Hello, I have a question regarding the toxicity of black walnut skins...
Hello, I have a question regarding the toxicity of black walnut skins ingested by horses. I do know the shavings used in or found in in horse bedding is toxic but what about the black walnuts themselves? Especially the hulls and in particular the green outer hull once it has started decomposing. Recently a family of squirrels has been leaving these in my horses waterers. Of course I panicked! I am now dumping and cleaning them day and night. Are these black "rinds" toxic? HELP! Barbara
Carroll County Ohio black walnut toxicity
Thanks for your question about the toxicity of various black walnut plant parts, Barbara. This Rutgers Extension article indicates that:
"Since the bark and nut hulls from the black walnut are toxic, these trees should be removed from horse pastures as a precaution."
Other resources appear be less conclusive about shell toxicity, but this article says:
"Horses and ponies can contract acute laminitis, an inflammation of the foot, where black walnut wood chips or sawdust is used for stall bedding. Acute laminitis and high respiratory rates in horses and ponies has also been reported where stables and paddocks are located too close to walnut trees. Pollen shedding from walnut trees can cause allergic reactions in people and horses.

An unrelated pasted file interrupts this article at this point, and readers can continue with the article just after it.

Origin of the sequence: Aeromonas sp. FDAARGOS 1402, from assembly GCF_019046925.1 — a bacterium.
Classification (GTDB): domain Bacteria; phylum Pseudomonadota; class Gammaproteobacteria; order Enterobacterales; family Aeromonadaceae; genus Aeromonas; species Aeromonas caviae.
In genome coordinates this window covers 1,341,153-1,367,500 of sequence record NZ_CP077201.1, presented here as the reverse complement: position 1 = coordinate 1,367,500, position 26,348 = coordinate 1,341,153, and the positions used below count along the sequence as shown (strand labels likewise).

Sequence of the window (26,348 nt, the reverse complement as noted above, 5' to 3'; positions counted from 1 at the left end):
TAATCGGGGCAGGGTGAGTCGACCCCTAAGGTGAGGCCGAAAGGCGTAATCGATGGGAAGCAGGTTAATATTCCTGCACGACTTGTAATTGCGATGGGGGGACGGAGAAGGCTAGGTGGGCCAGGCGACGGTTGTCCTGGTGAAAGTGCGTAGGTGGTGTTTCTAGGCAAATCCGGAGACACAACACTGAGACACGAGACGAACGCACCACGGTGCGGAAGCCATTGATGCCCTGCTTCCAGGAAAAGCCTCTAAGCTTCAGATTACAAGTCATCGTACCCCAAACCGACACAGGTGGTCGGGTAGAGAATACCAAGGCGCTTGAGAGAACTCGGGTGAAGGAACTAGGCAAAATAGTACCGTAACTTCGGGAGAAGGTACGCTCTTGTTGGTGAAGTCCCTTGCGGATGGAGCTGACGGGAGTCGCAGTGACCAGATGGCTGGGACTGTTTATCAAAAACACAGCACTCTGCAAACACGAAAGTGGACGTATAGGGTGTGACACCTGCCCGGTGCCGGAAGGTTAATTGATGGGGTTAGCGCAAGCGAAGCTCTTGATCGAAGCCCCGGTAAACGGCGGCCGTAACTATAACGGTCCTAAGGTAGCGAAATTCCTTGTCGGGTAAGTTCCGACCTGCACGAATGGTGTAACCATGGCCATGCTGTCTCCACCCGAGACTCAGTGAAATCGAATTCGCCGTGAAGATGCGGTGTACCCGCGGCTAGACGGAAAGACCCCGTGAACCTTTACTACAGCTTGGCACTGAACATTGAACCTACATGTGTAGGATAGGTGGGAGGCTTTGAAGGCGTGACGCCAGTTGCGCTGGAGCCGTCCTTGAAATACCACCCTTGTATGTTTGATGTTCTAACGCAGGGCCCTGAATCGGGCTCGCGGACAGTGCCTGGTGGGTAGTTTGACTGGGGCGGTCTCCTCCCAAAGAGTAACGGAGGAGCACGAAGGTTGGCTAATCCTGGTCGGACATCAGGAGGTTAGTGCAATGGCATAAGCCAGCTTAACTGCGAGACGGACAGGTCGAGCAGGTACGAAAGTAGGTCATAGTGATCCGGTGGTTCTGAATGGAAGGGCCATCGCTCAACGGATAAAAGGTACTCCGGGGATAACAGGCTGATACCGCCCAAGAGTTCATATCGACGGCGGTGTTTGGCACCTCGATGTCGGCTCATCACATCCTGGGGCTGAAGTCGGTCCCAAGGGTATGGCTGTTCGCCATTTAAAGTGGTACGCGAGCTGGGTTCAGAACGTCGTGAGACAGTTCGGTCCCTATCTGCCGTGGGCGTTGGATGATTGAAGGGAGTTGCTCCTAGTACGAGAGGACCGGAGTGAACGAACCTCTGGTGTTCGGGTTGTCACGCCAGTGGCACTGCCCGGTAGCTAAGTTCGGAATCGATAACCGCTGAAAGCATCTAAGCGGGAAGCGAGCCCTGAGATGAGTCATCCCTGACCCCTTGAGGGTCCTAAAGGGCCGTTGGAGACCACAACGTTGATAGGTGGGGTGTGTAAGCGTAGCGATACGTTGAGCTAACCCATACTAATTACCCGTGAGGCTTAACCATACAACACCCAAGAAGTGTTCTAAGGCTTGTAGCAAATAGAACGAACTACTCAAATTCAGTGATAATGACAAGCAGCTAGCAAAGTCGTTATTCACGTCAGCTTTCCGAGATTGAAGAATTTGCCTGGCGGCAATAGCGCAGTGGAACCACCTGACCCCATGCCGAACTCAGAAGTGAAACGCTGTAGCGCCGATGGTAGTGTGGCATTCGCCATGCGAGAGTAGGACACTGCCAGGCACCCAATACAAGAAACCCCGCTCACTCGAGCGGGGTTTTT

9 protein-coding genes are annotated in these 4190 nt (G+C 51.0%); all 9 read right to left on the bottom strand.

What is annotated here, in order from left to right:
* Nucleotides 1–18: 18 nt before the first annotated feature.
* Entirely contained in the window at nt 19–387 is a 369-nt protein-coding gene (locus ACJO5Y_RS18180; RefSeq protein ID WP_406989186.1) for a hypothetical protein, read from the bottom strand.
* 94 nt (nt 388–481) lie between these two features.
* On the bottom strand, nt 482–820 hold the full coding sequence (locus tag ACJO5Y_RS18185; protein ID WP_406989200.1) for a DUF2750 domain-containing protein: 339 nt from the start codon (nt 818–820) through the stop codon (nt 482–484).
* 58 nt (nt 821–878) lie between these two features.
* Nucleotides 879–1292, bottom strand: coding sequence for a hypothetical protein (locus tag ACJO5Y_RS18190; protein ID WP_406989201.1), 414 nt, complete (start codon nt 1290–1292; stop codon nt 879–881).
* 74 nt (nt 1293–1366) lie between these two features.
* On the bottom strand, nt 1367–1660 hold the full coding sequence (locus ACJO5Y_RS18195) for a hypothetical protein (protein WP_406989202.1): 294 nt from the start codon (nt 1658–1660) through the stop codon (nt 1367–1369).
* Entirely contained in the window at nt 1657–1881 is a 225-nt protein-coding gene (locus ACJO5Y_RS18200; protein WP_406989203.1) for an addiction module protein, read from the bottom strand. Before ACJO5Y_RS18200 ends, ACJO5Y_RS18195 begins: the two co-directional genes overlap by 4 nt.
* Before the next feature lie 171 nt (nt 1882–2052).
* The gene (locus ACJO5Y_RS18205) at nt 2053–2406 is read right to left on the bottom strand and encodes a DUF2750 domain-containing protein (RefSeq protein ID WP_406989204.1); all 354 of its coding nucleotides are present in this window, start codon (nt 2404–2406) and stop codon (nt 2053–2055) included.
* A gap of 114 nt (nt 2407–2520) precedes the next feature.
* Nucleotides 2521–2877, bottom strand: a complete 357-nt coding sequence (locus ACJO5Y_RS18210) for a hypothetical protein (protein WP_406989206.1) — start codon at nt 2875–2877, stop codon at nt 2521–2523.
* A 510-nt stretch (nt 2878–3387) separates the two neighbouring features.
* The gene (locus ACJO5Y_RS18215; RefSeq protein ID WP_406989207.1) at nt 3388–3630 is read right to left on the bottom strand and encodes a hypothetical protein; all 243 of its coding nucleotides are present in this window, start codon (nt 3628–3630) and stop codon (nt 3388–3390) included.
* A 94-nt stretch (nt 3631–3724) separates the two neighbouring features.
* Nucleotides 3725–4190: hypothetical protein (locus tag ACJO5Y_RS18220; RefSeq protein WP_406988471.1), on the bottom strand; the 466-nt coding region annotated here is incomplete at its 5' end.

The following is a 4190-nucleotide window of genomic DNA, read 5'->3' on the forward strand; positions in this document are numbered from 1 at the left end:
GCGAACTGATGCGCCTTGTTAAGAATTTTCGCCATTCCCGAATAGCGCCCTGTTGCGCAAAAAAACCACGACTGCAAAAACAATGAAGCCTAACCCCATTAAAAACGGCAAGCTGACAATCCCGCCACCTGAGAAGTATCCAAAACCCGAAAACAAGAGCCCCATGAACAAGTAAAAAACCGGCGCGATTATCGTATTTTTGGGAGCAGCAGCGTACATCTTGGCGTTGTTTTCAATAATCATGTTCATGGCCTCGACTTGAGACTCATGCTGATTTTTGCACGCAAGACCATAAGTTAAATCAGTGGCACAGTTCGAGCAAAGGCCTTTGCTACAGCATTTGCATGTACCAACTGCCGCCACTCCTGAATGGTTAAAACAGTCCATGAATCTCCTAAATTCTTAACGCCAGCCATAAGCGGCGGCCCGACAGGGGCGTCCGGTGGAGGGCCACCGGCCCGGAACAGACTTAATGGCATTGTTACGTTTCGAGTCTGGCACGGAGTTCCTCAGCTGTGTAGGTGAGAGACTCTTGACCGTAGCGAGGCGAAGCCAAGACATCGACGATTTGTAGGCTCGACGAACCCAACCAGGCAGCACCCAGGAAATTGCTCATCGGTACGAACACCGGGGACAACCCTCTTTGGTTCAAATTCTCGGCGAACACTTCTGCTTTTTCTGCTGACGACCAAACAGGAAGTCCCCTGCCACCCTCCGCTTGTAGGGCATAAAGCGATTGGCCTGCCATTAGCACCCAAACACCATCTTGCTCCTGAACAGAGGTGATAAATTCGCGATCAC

Husks of fallen walnuts can become toxic to livestock, and lethal to dogs if ingested due to a mycotoxin called 'Penitrim A', which is produced by Penicillium mould. Therefore, walnut nuts showing symptoms of decomposition, such as a brown or black rotten appearance in the husks, may leak toxin into the kernels and are not fit for human consumption."
Finally, as this Professor explains in an earlier AaE question:
"Black walnut is toxic to horses when the inner wood comes into contact with their hooves. This is why black walnut shavings should not be used as horse bedding. There is some concern with the actual walnuts, however, this is rare and not much is know about the interaction of horse ingesting the nuts. There is actually more concern for your pasture grass. Black walnut roots excrete a chemical that inhibits grass and other plants from growing under and around the tree. Because of this, we do not normally recommend planting black walnuts in or around a pasture. For more information, go to http://www.extension.umn.edu/horse/components/poisonousplants.htm Thank you. Krishona Martinson, PhD Univ. of Minnesota."
So, it would appear the the better course is to remove both the trees and scout for the husks diligently, lest they injure your horses. Hope this is helpful. Good luck!